Dr. Alejandra Benitez, Social Activist and Gender Expert, Mexico


    Beatrice Allegranti expertly weaves profound stories of love and loss through multiple and diverse temporalities as well as geo-emotional space/s. A self-identified artist-psychotherapist-scholar, Allegranti guides us through her Moving Kinship project which goes beyond trauma-informed choreography and into considerations of family, kinship, collectivity. Using a critical autoethnographic voice to explore the intersections (and intersectionality) of race, gender, more-than-human kinship and creative relationality, Allegranti draws on feminist new materialist theorists and philosophers as well as autoethnographers as her fellow-travellers. Mourning her father’s sudden death during her Moving Kinship project, the author writes us into the ways in which posthuman autoethnography becomes-with the events, the nowness, the inevitable ruptures of lives intent on the ‘best laid plans.’ She writes with a choreographer’s attention to all types of movement, and the reliability of somatic knowing. A beautiful text that truly challenges the ‘thingness’ of words on pages and reminds us that they, too, have lives worth sharing. 

    Professor Daniel X. Harris, ARC Future Fellow, Co-Director, Creative Agency Research Lab, RMIT University.


    Moving Kinship is truly an embodied text. Through her work in dance, art and movement Allegranti allows us to see how and why we are inexorably part of the body politic in human and more than human intra-actions. With stark sociocultural accountability, Allegranti articulates our yearning for kinship, the longing of connectedness to people and vibrant matter that we all share. This is a text for all of us interested in the coalescence of movement, therapy, feminism, and materialism. Moving Kinship will summon you to dance the collisions and communions of being with others. Accept the invitation. 

    Tami Spry, Professor Emeritus of Communication and Performance Studies, St. Cloud State University.


    I encountered Moving Kinship as a fellow professora of capoeira and social justice advocate - rather than an academic or psychotherapist - and found reading it a profoundly moving and enriching experience. Its autoethnography enabled me to posit myself in the concept of ‘kin-aesthesia,’ and consider the interrelations between my own personal traumas, identity, intersectional inequality, and my movement and music practice through capoeira. Allegranti has written a hugely impressive and personally affecting body of work.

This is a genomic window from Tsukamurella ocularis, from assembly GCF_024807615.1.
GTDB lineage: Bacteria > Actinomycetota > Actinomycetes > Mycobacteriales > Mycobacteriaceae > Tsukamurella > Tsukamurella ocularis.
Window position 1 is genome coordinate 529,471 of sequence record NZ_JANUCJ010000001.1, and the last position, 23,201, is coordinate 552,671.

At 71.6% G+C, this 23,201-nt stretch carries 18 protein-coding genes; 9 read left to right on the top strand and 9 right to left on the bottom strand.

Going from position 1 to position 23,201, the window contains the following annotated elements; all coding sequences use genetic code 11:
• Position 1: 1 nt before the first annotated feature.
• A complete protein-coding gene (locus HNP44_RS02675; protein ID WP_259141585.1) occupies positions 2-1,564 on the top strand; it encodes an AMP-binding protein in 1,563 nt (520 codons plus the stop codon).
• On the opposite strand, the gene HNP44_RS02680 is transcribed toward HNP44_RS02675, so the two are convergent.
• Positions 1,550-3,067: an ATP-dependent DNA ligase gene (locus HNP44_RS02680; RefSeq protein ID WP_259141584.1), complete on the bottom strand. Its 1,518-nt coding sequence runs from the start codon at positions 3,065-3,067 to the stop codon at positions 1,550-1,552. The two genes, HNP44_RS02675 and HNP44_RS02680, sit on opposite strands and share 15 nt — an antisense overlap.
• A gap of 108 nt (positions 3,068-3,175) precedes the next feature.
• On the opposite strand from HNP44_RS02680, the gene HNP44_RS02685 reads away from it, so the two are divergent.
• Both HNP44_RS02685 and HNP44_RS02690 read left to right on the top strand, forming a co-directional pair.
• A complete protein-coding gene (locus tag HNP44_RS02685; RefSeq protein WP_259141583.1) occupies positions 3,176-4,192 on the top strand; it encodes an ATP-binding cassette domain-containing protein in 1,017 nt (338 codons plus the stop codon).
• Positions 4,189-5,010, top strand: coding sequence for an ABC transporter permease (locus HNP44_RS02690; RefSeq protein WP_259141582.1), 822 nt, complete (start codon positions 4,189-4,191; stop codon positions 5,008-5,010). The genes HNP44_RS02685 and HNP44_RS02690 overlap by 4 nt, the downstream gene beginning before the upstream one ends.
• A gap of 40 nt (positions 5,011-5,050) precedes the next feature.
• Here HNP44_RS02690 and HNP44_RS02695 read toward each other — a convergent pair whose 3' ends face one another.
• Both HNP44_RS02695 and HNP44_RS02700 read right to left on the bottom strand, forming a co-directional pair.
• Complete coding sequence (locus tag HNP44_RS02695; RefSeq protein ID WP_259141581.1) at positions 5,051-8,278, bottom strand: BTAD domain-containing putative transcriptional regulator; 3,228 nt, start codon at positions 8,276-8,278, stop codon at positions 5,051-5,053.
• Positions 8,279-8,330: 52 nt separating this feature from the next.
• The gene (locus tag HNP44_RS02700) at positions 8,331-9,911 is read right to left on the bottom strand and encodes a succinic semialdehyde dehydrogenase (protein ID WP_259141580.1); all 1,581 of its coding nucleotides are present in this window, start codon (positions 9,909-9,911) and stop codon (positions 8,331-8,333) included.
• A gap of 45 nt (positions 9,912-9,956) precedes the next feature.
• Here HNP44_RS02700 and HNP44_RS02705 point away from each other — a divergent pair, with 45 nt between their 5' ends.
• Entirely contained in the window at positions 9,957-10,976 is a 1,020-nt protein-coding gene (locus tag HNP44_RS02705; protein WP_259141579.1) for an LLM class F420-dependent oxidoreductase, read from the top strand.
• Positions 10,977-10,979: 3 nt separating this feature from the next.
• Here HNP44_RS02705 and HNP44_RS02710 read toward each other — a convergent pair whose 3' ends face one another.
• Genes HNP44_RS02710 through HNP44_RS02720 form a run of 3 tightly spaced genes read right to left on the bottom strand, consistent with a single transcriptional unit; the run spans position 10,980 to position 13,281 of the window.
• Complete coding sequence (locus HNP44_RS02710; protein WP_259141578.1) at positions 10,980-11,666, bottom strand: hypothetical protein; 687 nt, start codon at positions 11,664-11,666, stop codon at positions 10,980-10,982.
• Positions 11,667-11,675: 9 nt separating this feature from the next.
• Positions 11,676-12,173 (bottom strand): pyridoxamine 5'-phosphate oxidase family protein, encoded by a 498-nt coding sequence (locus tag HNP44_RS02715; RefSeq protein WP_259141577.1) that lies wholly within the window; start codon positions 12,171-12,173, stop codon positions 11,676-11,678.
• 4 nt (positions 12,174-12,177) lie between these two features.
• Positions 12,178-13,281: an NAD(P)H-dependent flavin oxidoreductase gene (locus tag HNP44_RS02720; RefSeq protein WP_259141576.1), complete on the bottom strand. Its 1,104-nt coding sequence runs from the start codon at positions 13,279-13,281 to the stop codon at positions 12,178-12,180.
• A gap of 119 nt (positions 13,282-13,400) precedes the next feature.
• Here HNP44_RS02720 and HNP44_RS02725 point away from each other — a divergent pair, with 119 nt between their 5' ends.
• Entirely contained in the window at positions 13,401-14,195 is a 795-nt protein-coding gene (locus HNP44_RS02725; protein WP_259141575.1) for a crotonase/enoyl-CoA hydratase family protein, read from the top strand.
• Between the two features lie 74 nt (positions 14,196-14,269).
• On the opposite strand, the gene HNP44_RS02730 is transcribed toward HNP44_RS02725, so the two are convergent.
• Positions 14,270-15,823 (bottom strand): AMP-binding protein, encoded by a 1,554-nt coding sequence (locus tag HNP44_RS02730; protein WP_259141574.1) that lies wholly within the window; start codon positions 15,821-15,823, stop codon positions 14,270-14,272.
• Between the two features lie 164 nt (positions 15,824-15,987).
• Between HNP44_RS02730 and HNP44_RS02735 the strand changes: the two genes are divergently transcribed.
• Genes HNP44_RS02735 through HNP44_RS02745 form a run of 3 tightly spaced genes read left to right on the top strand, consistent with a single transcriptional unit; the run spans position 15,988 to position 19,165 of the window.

Ebony Riddell Bamber, Global Programme Leader - Human Rights, Gender & Reparative Justice.


    Moving Kinship is a profound journey into the soul of movement, providing a new space for human connection. Beatrice Allegranti dances through the lives of diverse communities, from those battling with early onset dementia to LGBTQ+ artists, revealing deep-rooted layers of repression and stigma hidden in our everyday interactions. Her work offers a place to heal anchored in movement, socioeconomic realities, and the power of embracing our own experiences. Beautifully written and illustrated, every word is honest and powerful as it is woven from personal material. Immersing yourself in its pages, you'll undoubtedly resonate with the raw emotions of a world longing for transformation and feel the passionate call to arms inspiring activists, artists, and therapists to embrace movement and kinship as instruments of profound multi-layered change that starts in the individual but powers itself collectively.  

    Beatriz Calvo-Merino, Professor in Cognitive Neuroscience, City University.


    Moving Kinship is a book to slow dance with. Carve out some space and time to be moved by what else trauma-responsive embodied practice can become when it is understood as a transdisciplinary, transgenerational and transformational affair. Marbled throughout with an intra-sectional feminist, queer and decolonial praxis, each chapter offers up a ‘kin-aesthetic’ time-bending, site-stretching wander-land to un/settle into. From the commissioned illustrations that open each chapter, to the polyvocal poems woven throughout, we are (en)treated to explore what it feels like to choreograph the political and move with the trouble as the making and mattering of the kinship project unfolds. Allegranti’s metamorphosing project enables artists to attune to, co-create and response-ably gift public and private movement performances - in the streets, in museums, in homes, in dusty ruins. From thinking-with woodfrogs and icebergs, to moving with the more-than of dementia, to the radical decolonising refrains of Capoeira, this care-fully crafted text brings all the pheeels (post-human affects) and will inspire a generation of movers and shakers who want to enact more-than-human rights, equity and justice. 

    EJ RenoldProfessor of Childhood Studies, University of Cardiff